Friday, May 9, 2008

Conferences. Oh how I love them!

My first conference was my Romance Writers of America (RWA) local chapter conference. Relatively small, it gave me a chance to experience a gathering of the minds without being overwhelmed by a mob. Soon after my arrival there, a tall, regal woman walked into the members suite. "I’m Stella Cameron," she said. She was one of our speakers. A few minutes later, I found myself having lunch with her. It was an absolutely wonderful experience. One of many I had that weekend. There were other opportunities to speak not only with Stella, but to other published authors, editors, and agents. I learned a lot, including the fact that famous authors, agents, and editors are people just like us—and they don’t bite!

A little over a year ago, I was able to attend the national RWA conference in Atlanta. It was a neat experience, and again I learned a lot, but it was a huge event. I really missed the opportunities to schmooze that a smaller conference allows. On the other hand, there’s nothing quite as exhilarating as a huge gathering of writers and publishing professionals. It was an experience I hope to have again one day.

I’ve also attended a couple of writers retreats, where writers get together to share information, encouragement, and maybe to get some work done on a current work in progress. These lower-key events have the benefit of being relaxing and comfortable. I highly recommend them.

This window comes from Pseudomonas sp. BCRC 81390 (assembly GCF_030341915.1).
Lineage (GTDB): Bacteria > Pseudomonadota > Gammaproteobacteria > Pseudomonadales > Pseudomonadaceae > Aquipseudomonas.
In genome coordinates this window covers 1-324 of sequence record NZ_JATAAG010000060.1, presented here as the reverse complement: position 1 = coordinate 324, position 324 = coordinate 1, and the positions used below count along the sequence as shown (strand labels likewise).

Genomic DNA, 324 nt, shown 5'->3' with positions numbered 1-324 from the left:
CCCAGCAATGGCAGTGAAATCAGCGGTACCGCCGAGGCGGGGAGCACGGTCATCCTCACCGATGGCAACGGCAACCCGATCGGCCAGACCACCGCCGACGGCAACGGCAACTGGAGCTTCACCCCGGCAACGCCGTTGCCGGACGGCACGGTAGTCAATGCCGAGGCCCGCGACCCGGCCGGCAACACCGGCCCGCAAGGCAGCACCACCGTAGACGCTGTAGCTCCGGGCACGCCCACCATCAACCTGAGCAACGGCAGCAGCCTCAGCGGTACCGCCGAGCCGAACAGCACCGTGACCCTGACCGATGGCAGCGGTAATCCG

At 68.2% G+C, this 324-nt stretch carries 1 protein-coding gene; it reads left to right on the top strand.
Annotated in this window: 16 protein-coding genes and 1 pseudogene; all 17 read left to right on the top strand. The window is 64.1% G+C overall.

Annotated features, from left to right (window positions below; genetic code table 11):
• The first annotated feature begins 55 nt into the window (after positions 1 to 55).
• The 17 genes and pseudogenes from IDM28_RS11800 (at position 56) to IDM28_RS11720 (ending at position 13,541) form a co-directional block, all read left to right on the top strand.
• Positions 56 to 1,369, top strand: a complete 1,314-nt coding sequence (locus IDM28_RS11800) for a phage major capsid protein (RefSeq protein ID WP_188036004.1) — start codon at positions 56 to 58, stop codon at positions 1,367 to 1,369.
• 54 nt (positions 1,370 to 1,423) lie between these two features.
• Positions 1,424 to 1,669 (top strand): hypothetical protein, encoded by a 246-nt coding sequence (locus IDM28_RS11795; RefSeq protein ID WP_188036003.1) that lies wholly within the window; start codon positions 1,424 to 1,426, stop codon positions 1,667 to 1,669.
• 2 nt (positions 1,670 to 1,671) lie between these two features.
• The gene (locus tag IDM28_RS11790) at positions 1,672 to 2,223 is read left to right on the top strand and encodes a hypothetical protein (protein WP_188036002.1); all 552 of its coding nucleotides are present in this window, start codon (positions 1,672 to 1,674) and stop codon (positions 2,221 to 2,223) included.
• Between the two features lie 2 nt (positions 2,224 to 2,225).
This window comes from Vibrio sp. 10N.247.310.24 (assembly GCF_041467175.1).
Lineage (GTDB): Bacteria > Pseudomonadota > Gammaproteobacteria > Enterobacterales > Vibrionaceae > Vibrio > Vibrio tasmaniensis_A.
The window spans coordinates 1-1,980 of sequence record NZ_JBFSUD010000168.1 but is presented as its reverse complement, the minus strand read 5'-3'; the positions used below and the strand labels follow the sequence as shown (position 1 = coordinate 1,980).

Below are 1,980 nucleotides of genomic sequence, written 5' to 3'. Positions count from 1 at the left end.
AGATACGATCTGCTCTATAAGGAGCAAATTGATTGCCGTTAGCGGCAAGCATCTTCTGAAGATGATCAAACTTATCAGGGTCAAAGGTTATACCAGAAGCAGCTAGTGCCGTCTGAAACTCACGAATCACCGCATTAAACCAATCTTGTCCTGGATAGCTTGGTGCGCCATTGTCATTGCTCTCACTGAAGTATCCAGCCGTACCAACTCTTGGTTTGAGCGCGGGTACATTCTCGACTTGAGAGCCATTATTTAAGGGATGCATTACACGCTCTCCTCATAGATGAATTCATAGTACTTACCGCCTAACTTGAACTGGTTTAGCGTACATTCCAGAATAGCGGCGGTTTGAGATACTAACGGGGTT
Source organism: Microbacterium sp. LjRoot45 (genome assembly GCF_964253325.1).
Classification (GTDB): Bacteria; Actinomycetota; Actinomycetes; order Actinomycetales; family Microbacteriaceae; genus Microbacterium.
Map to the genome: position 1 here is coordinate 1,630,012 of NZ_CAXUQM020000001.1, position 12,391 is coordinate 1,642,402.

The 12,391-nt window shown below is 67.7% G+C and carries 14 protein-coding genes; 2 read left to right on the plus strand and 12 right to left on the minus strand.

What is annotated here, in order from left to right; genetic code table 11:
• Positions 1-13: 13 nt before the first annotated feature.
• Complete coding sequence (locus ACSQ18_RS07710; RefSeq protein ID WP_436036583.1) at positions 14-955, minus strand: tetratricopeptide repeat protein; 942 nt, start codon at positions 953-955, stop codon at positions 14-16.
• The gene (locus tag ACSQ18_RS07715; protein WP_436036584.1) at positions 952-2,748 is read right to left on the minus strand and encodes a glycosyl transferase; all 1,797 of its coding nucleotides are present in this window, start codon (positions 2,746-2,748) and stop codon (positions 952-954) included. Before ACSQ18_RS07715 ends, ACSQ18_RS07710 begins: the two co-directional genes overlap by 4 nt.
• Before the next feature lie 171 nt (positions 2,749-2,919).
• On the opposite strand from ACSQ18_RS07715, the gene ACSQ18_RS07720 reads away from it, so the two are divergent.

So, which is better; smaller conferences, larger conferences, or writers retreats? Personally, I think that’s an apples and oranges type question. There is no comparison. There are benefits and drawbacks to all three. Smaller conferences and retreats offer the opportunity to get to know people better. Larger conferences allow a person to get to know more people. All three offer learning experiences. All three offer the writer an opportunity to recharge and get excited about getting home and back to the keyboard.

Bottom line: Any of the three will help a writer meet her career goals. Pick an event you’ll be comfortable with. Decide which one appeals to you. Location and finances may have a lot to do with your choice. But please, don’t say you can’t spend that kind of money on yourself. Like the L'Oreal commercial says, "You’re worth it."

See you there!


  1. Nice post. Maybe I will try a conference.

  2. Great post, Cheryel. I especially agree with your closing sentence:
    "But please, don’t say you can’t spend that kind of money on yourself. Like the L'Oreal commercial says, "You’re worth it."

    Yes, you are worth it, but if you can't wrap yourself around that idea, look at it this way: It's not for you, it's for your career and your career is worth it.


  3. Thanks, Brenda. You really should try a conference, they're a blast. Maybe start small?

  4. Maggie,
    Thanks. I love the "your career is worth it" sentiment. Great way of putting it. :)